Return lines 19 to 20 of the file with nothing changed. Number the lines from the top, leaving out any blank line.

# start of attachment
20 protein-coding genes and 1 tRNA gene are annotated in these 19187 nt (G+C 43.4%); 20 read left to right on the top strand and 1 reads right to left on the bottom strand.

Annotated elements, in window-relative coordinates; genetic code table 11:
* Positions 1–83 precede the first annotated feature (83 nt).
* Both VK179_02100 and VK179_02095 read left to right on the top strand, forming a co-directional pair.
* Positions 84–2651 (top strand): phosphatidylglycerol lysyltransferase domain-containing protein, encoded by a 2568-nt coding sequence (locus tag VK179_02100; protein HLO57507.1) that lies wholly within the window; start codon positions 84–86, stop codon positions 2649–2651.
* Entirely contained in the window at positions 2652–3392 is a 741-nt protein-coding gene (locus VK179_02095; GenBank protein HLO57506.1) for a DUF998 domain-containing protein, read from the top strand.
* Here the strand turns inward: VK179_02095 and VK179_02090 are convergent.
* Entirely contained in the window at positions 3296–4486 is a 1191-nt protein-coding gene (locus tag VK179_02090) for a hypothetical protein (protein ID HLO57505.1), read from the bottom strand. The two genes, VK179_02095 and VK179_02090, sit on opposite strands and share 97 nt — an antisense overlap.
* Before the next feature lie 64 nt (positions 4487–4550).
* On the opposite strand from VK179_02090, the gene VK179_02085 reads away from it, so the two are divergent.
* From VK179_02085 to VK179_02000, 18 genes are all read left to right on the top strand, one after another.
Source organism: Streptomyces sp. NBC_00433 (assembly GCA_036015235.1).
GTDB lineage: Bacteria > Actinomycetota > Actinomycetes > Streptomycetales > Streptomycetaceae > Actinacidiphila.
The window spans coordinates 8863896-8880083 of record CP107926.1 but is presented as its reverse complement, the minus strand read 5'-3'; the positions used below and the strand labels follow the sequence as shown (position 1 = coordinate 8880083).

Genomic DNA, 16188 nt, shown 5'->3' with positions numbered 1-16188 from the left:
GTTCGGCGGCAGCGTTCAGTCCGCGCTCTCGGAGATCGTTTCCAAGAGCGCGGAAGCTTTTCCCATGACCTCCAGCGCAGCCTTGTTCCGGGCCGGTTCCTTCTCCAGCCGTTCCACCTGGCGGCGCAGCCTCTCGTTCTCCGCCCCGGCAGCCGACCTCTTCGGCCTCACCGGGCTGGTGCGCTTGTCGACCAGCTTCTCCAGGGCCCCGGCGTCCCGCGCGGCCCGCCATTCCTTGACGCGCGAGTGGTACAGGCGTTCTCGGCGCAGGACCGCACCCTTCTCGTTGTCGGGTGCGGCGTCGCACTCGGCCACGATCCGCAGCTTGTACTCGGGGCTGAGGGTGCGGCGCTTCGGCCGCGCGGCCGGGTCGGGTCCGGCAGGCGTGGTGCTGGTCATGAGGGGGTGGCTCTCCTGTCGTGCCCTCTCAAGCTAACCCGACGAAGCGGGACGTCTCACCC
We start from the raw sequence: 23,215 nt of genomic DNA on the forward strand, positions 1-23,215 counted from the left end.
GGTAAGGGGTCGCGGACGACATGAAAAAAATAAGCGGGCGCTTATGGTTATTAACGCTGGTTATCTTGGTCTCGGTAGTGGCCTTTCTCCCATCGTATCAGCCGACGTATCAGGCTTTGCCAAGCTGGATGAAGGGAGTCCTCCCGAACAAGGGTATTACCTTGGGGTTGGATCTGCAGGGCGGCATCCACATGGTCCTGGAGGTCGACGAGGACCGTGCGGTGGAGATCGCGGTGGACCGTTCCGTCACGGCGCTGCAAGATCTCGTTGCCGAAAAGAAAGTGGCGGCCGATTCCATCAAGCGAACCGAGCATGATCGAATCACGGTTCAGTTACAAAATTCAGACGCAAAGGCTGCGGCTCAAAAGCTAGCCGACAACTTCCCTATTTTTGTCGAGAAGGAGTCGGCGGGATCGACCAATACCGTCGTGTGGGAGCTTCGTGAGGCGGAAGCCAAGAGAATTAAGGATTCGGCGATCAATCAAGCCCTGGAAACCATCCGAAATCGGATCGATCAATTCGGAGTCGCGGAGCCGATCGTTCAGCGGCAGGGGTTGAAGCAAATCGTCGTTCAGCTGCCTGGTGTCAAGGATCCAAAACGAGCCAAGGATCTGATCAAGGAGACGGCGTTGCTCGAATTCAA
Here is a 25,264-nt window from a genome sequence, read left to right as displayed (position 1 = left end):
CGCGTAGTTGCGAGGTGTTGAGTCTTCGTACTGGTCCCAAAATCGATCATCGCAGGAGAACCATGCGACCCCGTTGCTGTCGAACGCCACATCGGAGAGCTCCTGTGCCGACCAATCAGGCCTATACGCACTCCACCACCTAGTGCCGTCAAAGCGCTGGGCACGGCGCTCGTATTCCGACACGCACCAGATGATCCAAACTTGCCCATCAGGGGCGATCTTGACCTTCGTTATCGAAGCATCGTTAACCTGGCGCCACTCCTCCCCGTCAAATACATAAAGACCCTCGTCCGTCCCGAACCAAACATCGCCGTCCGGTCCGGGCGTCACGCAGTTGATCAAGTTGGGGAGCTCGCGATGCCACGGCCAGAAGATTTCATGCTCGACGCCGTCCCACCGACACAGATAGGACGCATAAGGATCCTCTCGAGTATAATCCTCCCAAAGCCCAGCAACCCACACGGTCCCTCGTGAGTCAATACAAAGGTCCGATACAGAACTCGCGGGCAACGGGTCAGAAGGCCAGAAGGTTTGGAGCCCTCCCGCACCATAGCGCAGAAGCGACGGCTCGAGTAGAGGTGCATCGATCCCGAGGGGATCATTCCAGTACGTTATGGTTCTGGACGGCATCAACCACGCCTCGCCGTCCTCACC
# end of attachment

Here is a 25,264-nt window from a genome sequence, read left to right as displayed (position 1 = left end):
CGCGTAGTTGCGAGGTGTTGAGTCTTCGTACTGGTCCCAAAATCGATCATCGCAGGAGAACCATGCGACCCCGTTGCTGTCGAACGCCACATCGGAGAGCTCCTGTGCCGACCAATCAGGCCTATACGCACTCCACCACCTAGTGCCGTCAAAGCGCTGGGCACGGCGCTCGTATTCCGACACGCACCAGATGATCCAAACTTGCCCATCAGGGGCGATCTTGACCTTCGTTATCGAAGCATCGTTAACCTGGCGCCACTCCTCCCCGTCAAATACATAAAGACCCTCGTCCGTCCCGAACCAAACATCGCCGTCCGGTCCGGGCGTCACGCAGTTGATCAAGTTGGGGAGCTCGCGATGCCACGGCCAGAAGATTTCATGCTCGACGCCGTCCCACCGACACAGATAGGACGCATAAGGATCCTCTCGAGTATAATCCTCCCAAAGCCCAGCAACCCACACGGTCCCTCGTGAGTCAATACAAAGGTCCGATACAGAACTCGCGGGCAACGGGTCAGAAGGCCAGAAGGTTTGGAGCCCTCCCGCACCATAGCGCAGAAGCGACGGCTCGAGTAGAGGTGCATCGATCCCGAGGGGATCATTCCAGTACGTTATGGTTCTGGACGGCATCAACCACGCCTCGCCGTCCTCACC